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Video review

Kept Boy (2017)

Unrated

Breaking Glass Pictures

Kept Boy steadily endeared me to its character as it rolled along. The gay romantic comedy is definitely funny, and its breezy pace kept me involved despite my initial reservations with the clichéd characters: the rich, aging sugar daddy; his buff mindless kept man-child; his brash male housekeeper; and the new stud who lobs himself into the mix like a live grenade.

Out now on DVD and VOD, the film, director by George Bamber (a veteran assistant director, moving to the big chair here), won me over despite its expected love triangle; it gets a mighty lift from humor and his actors.

We meet Farleigh (Thure Riefenstein) and Dennis (Jon Paul Phillips) during what must be a routine house party. We sense they’ve been living this way for years: the swimming pool fetes, limitless bottle of wine and champagne, flashy name-dropping guests. The men seem tired, disconnected, and suspicious that something’s changing between them.

Farleigh is the celebrity breadwinner, the aging host of a once-popular home-design reality TV show. In his tailored suits, deliberate speech and accoutrements of importance, Farleigh plays his role of parent/husband/alpha male in a house of flighty men. Dennis is the kept boy of the title, having long been faithful in his role of eye candy companion (his skills are working out and pouring drinks). Not to be forgotten is Javi, the multiple hyphened helpmate who, Dennis learns belatedly, was the previous kept boy. Javi (Deosick Burney) could be the stereotypical funny black guy, but the script gives Java a couple of nice scenes to discuss his role in Farleigh’s life and Burney elevates the character.

How long was this makeshift family going to last? Fading youth and stagnant routine have a way pecking at longtime lovers, doesn’t it? When Farleigh urges Dennis to get a job and announces he’s selling the Porsche (ostensibly Dennis’ car) Dennis draws out of his lover that their halcyon days may be waning. Farleigh’s carrying massive debt and his ratings-challenge TV show appears to be in its final season.

More troubling to Dennis, who’s completely without job skills, is Farleigh’s interest in the younger, handsome Jasper (Greg Audino), Farleigh’s pool boy turned sudden assistant for the TV show.

Farleigh and Jasper seem to flirt in plain sight, which Dennis absorbs with brutal dignity. But Dennis is not without weapons in this battle. He knows Farleigh’s weak spots and can intuit his sugar daddy’s reactions like nobody’s business.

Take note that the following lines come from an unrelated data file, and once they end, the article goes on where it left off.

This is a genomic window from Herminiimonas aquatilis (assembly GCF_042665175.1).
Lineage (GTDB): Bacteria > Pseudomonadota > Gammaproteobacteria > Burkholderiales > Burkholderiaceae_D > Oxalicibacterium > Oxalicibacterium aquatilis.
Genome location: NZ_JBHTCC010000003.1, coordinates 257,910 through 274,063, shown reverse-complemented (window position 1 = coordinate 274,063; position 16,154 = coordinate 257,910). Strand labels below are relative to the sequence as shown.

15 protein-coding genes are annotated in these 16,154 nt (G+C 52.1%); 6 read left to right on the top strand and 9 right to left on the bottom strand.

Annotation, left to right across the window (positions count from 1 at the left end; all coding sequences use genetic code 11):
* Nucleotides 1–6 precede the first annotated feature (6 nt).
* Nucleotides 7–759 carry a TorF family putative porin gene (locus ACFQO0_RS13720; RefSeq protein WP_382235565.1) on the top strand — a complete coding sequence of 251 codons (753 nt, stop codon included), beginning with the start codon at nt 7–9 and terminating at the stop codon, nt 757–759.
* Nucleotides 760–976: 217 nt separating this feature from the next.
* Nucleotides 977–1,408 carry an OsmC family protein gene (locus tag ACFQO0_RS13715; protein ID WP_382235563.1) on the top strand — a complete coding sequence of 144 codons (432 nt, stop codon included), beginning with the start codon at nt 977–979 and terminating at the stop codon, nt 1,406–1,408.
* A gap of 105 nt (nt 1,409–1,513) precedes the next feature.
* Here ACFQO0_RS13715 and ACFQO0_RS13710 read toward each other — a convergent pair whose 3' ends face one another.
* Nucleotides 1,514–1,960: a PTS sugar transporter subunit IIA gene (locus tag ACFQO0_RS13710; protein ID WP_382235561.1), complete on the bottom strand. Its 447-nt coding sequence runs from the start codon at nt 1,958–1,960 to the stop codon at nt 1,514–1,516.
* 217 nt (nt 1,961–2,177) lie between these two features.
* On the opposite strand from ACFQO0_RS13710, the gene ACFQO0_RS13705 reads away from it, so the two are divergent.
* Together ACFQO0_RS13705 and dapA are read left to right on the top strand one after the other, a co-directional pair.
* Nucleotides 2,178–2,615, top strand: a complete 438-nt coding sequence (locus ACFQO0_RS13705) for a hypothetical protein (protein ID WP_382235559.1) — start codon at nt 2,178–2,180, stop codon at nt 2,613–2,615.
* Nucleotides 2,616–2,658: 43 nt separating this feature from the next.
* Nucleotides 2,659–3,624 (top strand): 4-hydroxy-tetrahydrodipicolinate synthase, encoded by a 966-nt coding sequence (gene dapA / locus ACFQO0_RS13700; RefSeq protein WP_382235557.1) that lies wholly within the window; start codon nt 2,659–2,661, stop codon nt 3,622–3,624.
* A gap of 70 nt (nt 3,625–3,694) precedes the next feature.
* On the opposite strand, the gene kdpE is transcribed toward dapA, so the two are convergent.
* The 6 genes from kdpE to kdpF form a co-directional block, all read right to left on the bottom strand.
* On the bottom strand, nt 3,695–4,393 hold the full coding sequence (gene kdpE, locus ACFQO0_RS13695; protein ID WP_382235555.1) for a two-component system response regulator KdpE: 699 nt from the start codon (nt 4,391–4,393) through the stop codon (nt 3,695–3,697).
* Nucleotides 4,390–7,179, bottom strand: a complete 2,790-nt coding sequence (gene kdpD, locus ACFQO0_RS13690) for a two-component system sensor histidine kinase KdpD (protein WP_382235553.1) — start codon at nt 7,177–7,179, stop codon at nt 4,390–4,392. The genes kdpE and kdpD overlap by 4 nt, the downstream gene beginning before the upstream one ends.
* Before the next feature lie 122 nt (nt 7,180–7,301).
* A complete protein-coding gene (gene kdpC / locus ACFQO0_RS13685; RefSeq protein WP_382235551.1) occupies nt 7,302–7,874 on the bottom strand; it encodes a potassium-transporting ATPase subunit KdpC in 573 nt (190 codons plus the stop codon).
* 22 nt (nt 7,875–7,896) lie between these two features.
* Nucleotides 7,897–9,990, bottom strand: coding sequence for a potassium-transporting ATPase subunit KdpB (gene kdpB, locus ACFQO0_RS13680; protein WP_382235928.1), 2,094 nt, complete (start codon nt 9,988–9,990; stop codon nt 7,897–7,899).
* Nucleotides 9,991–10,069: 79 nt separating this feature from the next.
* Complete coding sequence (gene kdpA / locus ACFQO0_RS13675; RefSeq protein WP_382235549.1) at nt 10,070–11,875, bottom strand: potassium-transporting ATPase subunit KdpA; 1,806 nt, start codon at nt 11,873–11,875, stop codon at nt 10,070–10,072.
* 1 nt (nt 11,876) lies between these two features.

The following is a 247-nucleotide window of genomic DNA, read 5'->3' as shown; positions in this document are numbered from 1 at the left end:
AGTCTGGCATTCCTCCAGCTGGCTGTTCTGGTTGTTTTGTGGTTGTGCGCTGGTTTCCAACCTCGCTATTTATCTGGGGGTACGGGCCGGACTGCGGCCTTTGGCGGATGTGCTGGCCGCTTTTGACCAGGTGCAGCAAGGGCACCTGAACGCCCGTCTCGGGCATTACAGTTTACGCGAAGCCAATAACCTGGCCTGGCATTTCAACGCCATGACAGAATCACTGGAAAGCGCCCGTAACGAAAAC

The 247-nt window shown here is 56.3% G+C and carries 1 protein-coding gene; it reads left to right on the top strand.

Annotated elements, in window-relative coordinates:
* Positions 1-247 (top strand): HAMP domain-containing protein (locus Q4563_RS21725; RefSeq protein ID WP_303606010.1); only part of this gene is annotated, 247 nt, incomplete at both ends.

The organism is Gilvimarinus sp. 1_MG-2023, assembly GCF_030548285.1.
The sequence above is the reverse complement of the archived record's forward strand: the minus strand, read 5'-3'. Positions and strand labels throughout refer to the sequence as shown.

The film grows interesting because Farleigh, Dennis and Jasper are as self-aware of their roles as we are. Farleigh and Dennis each seem to realize what they had for years is coming to an end—or a transition neither wants to face. They’re playing their roles, but also preparing for life without each other. Beefcake Jasper, more calculating than we initially expect, has sincere motivations. The lovers’ triangle is put through its sexual paces; each combination gets a shot at getting busy.

Bamber’s film has a couple of surprises up its sleeve. A getaway island trip—make or break, as far as Dennis is concerned—teeters fascinatingly between slapstick and drama, culminating in abrupt violence and gunplay. A sweet, quiet, honest long-in-the-coming discussion between Farleigh and Dennis ends with a turn that deepens the proceedings. The island drama notwithstanding, much of the film flows by on strong currents of humor, aided by the likability of the characters. Speaking of likable characters, let’s give shout-outs to Dennis’ lonely-hearts kept-mates, Lonnie (John-Michael Carlton) and Paulette (Toni Romano-Cohen): he, hanging on to his rich-widow sourpuss; she, bemoaning her lot as an aging trophy-gal. The trio slurps mixed drinks in various lounges while strategizing—with well-timed, hilarious dialogue—their next moves as the users who have become the used.

Dennis, most importantly, takes on unexpected dimensions from Phillips’ assured performance, and final scenes between he and Javi, then he and Jasper, really feel authentic, taking the film farther away than expected from its opening scenes of debauched cliché.

| Marvin Brown’s Movie Review Archive

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